Comment


                        #12
                        Originally posted by disneysteve View Post

                        Yes, Prime day is a day when Amazon runs a bunch of specials and discounts. I really can't tell you too much about it as I've never participated, but my sense is that it's sort of like Black Friday sales.
                        Oh yeah, that sounds familiar now as coworkers used to mention it in the past. Basically just another excuse to get consumers to spend more before the holidays. Reminds me of an episode of the Simpsons when corporations come up with a new holiday called "Love Day" in August to generate sales.

                        As for hassle factor, one example is I'm going to start paying my brother (has side business for tree trimming, leaves removal) to clear out the bulk of leaves I get each season. While my house is being rented out, I still take care of the lawn in the summer (I actually don't mind it), but I hate dealing with leaves removal as I get so many. I still deal with 90% of the house maintenance, but with my busy schedule I'm more than willing to pay someone else for that particular task. I could easily spend a good chunk of my weekend doing, but I value my time more.

                        Another example I see is friends trying to save 5-10 cents per gal on gas by driving 15+ minutes out of their way on a 12-15 gal tank. Sorry, but if it takes more than 10 minutes to go get gas, not worth it IMO. Even if they're saving $1-1.5 per fill up.
                        "I'd buy that for a dollar!"

                        Comment


                          #13
                          I ended up back with amazon prime because of my mom. She really wanted amazon prime so I signed up but honestly we don't use it much. She's used it a lot though. That being said hassle? I shop at costco. Is it the best? Not exactly but I prefer it to everything else and it is 1.3 miles from my house. So I get gas, food, adn everything else. Second I shop at safeway because that's the closest grocery store. Best deal? Nope but I"ve never seen an aldi's. I could do Fred Meyer which is kroger but that's further. Safeway is 1.5 miles on the next block as costco. So I don't bother clipping coupons anymore for toilet paper, paper towels, etc. I also don't shop sales but I don't impulse buy. If I were on a really strict grocery budget then I would but it's not worth the hassle. What's easier? Not going out to eat and spending it on groceries. That $100 for a meal out is a lot of food and A LOT less hassle than budgeting $900 for groceries instead of $1000/month.

                          We also have a yard guy and housecleaner. I pay them no matter what. I hate deep cleaning and my DH doesn't have time and isn't that into yard work. It would have also been cheaper to have our Office shed built by someone else even to the tune of $50k. But that's a hobby project so I guess it's fine. I notice as we make more money we outsource a lot of stuff.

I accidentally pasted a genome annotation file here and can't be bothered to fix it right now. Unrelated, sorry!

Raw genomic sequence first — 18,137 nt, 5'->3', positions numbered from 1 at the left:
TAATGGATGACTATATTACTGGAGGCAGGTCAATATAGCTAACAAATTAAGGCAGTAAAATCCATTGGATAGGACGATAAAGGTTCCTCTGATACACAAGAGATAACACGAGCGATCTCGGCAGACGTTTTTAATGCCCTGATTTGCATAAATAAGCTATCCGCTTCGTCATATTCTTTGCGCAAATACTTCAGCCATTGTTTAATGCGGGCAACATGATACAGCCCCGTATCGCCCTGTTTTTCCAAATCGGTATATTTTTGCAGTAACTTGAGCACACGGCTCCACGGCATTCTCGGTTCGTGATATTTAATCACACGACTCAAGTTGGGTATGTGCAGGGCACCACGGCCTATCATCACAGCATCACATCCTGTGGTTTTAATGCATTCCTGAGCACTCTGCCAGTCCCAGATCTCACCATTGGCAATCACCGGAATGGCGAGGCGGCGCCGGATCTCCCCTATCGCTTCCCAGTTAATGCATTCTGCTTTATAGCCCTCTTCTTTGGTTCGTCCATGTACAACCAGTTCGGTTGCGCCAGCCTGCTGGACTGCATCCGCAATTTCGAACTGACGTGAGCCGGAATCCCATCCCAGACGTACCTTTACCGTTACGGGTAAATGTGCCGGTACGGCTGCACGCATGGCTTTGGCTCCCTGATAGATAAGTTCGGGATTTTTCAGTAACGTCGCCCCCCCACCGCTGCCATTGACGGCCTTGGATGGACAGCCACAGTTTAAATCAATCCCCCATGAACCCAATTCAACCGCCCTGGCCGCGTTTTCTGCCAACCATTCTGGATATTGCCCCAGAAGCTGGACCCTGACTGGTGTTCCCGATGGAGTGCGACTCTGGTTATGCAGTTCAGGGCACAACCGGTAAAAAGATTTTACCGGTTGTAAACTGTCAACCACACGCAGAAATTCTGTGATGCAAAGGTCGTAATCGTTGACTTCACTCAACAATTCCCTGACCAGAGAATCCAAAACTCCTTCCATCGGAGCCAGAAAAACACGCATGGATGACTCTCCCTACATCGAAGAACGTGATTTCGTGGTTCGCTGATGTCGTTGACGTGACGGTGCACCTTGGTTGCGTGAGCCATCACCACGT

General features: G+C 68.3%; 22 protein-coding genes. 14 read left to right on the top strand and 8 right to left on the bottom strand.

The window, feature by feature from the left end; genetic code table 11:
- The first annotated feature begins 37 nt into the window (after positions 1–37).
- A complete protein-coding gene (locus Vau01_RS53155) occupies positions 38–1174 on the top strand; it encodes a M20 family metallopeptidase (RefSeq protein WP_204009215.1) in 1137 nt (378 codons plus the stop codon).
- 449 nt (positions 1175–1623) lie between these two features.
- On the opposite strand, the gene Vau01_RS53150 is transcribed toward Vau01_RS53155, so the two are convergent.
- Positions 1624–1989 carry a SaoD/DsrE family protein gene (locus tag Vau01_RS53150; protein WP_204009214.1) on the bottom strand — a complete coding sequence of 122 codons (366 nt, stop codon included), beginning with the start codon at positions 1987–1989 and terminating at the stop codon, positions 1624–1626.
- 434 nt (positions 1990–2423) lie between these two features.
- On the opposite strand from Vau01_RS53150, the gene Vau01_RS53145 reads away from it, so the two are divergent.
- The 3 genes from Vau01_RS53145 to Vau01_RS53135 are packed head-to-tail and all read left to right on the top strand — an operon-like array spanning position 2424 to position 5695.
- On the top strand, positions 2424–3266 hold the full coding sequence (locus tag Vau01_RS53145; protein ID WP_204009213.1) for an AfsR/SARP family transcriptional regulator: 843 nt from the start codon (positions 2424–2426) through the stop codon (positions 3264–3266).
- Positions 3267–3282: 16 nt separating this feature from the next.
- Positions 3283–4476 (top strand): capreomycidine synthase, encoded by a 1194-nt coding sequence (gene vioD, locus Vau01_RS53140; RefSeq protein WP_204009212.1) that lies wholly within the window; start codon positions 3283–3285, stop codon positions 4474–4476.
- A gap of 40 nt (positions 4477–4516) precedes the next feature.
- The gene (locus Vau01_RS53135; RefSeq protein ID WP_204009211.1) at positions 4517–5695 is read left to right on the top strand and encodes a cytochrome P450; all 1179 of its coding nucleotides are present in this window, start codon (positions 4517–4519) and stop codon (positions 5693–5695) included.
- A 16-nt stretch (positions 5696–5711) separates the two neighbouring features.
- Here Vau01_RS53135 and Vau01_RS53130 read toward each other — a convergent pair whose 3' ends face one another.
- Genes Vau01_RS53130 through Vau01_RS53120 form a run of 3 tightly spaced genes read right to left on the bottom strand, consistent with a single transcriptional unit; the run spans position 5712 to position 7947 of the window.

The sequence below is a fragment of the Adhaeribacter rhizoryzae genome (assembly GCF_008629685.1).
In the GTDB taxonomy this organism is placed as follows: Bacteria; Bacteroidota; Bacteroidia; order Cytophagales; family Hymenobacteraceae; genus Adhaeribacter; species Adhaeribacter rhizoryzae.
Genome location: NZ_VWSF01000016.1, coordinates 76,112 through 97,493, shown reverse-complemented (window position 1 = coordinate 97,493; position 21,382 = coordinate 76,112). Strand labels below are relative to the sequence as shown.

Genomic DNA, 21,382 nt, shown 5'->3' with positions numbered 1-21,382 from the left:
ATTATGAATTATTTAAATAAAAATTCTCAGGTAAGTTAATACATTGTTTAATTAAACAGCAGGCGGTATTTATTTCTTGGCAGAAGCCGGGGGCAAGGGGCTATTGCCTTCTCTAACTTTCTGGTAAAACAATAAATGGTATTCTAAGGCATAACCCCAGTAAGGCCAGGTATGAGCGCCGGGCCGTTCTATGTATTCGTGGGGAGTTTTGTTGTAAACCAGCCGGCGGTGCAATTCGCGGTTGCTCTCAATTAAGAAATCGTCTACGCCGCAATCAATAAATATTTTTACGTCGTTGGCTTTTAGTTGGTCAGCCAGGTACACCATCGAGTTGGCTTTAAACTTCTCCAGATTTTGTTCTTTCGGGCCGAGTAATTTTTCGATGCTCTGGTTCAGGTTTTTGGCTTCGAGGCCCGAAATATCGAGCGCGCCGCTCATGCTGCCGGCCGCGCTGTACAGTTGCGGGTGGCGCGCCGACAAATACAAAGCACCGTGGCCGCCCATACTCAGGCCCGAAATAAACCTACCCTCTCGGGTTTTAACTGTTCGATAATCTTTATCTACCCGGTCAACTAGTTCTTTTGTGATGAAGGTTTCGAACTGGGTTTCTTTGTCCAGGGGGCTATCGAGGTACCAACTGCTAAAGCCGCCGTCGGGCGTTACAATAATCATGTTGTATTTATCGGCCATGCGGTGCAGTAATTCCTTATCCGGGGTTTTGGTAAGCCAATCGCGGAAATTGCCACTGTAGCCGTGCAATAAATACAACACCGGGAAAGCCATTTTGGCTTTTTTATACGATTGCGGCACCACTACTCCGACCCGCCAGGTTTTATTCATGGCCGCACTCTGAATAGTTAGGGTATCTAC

I did buy a lot on prime day. I bought a roomba (amazon $199). I bought a food processor and spice grinder, and slow cooker. Stuff I've been waiting for to go on sale.
                          LivingAlmostLarge Blog

                          Comment


                            #14
                            Originally posted by corn18 View Post
                            A couple financial ways:

                            1. I keep all my money at Fidelity. 401k from work is there, so I just moved everything there. Checking, savings, 2% cash back credit card, taxable brokerage, IRAs. Every dime of my money is at or flows through Fidelity. I could get better savings rates at Ally. I could get 2.5% cash back at USAA. But it is nice logging in and seeing everything in one spot. I even asked my wife to stop using the 5% cash back Target card and the Kohl's and Macy's cards. That means I have to pay those cards and that is an inconvenience. "yeah, but I got 25% off!" On a $52 purchase that I didn't see and then got a $35 late fee because I hadn't set up autopay on that card. No thanks.

                            2. I hold 3 funds in my retirement accounts: Total US stock, Total International Stock and Total bond. All with 0% expense ratios. My 401k is all bonds. My IRAs are all stocks. I use my taxable account to manage my asset allocation. Hard to get much simpler than that.
                            That sounds like a dream. How do you handle misc checks, etc.? Deposit via your telephone?

                            Comment


                              #15
                              I've gotten a lot better at not sweating the small stuff as my net worth and income has grown.
                              It's probably just part of the natural progression of having more money and choices in life.
                              Sometimes it's just easier and faster to pay a little more and not worry about it

                              Brian